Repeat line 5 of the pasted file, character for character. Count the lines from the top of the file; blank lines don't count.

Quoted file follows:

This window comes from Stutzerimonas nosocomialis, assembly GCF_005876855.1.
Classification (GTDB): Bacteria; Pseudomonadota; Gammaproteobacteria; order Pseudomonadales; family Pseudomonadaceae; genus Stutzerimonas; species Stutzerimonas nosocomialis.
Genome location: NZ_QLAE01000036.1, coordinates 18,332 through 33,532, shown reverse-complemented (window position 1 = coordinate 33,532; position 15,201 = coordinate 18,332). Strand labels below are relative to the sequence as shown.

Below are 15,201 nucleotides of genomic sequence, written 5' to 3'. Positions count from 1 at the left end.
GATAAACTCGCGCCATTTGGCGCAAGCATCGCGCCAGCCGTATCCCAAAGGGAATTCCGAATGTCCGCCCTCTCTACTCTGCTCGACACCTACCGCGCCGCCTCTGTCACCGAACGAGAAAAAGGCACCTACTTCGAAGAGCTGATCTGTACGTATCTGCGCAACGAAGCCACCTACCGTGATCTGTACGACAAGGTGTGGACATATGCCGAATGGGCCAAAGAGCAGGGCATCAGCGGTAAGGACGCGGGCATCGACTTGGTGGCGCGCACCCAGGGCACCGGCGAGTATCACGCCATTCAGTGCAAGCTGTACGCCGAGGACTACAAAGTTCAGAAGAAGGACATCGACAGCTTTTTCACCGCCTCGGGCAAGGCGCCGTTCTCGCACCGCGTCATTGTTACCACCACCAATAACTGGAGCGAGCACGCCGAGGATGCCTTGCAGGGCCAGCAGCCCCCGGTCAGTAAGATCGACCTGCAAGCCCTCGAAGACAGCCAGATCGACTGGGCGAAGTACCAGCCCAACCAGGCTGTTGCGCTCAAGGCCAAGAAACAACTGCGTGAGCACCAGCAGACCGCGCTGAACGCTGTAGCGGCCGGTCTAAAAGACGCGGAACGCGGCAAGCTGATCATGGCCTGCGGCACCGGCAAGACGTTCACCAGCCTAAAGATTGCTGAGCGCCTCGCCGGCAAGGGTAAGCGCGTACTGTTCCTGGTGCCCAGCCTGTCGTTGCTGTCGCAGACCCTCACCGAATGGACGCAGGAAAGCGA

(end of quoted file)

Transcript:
GATAAACTCGCGCCATTTGGCGCAAGCATCGCGCCAGCCGTATCCCAAAGGGAATTCCGAATGTCCGCCCTCTCTACTCTGCTCGACACCTACCGCGCCGCCTCTGTCACCGAACGAGAAAAAGGCACCTACTTCGAAGAGCTGATCTGTACGTATCTGCGCAACGAAGCCACCTACCGTGATCTGTACGACAAGGTGTGGACATATGCCGAATGGGCCAAAGAGCAGGGCATCAGCGGTAAGGACGCGGGCATCGACTTGGTGGCGCGCACCCAGGGCACCGGCGAGTATCACGCCATTCAGTGCAAGCTGTACGCCGAGGACTACAAAGTTCAGAAGAAGGACATCGACAGCTTTTTCACCGCCTCGGGCAAGGCGCCGTTCTCGCACCGCGTCATTGTTACCACCACCAATAACTGGAGCGAGCACGCCGAGGATGCCTTGCAGGGCCAGCAGCCCCCGGTCAGTAAGATCGACCTGCAAGCCCTCGAAGACAGCCAGATCGACTGGGCGAAGTACCAGCCCAACCAGGCTGTTGCGCTCAAGGCCAAGAAACAACTGCGTGAGCACCAGCAGACCGCGCTGAACGCTGTAGCGGCCGGTCTAAAAGACGCGGAACGCGGCAAGCTGATCATGGCCTGCGGCACCGGCAAGACGTTCACCAGCCTAAAGATTGCTGAGCGCCTCGCCGGCAAGGGTAAGCGCGTACTGTTCCTGGTGCCCAGCCTGTCGTTGCTGTCGCAGACCCTCACCGAATGGACGCAGGAAAGCGA